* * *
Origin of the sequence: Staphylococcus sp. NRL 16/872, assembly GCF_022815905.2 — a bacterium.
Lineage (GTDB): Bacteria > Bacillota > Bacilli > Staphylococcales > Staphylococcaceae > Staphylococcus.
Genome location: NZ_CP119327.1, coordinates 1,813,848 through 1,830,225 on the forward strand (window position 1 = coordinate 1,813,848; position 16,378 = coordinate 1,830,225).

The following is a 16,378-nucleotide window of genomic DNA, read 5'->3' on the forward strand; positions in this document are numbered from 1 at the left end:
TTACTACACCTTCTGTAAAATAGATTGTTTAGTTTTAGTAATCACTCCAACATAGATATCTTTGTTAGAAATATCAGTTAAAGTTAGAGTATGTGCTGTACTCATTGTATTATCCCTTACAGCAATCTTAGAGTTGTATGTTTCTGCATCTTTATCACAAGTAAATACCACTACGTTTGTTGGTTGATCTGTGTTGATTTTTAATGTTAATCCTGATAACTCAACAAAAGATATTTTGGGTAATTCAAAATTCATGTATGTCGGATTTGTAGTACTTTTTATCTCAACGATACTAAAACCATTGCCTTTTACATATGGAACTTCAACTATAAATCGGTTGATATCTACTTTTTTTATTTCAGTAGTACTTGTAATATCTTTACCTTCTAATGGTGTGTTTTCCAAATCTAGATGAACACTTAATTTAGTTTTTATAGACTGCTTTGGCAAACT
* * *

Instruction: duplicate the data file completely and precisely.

Origin of the sequence: Staphylococcus sp. NRL 16/872, assembly GCF_022815905.2 — a bacterium.
Lineage (GTDB): Bacteria > Bacillota > Bacilli > Staphylococcales > Staphylococcaceae > Staphylococcus.
Genome location: NZ_CP119327.1, coordinates 1,813,848 through 1,830,225 on the forward strand (window position 1 = coordinate 1,813,848; position 16,378 = coordinate 1,830,225).

The following is a 16,378-nucleotide window of genomic DNA, read 5'->3' on the forward strand; positions in this document are numbered from 1 at the left end:
TTACTACACCTTCTGTAAAATAGATTGTTTAGTTTTAGTAATCACTCCAACATAGATATCTTTGTTAGAAATATCAGTTAAAGTTAGAGTATGTGCTGTACTCATTGTATTATCCCTTACAGCAATCTTAGAGTTGTATGTTTCTGCATCTTTATCACAAGTAAATACCACTACGTTTGTTGGTTGATCTGTGTTGATTTTTAATGTTAATCCTGATAACTCAACAAAAGATATTTTGGGTAATTCAAAATTCATGTATGTCGGATTTGTAGTACTTTTTATCTCAACGATACTAAAACCATTGCCTTTTACATATGGAACTTCAACTATAAATCGGTTGATATCTACTTTTTTTATTTCAGTAGTACTTGTAATATCTTTACCTTCTAATGGTGTGTTTTCCAAATCTAGATGAACACTTAATTTAGTTTTTATAGACTGCTTTGGCAAACT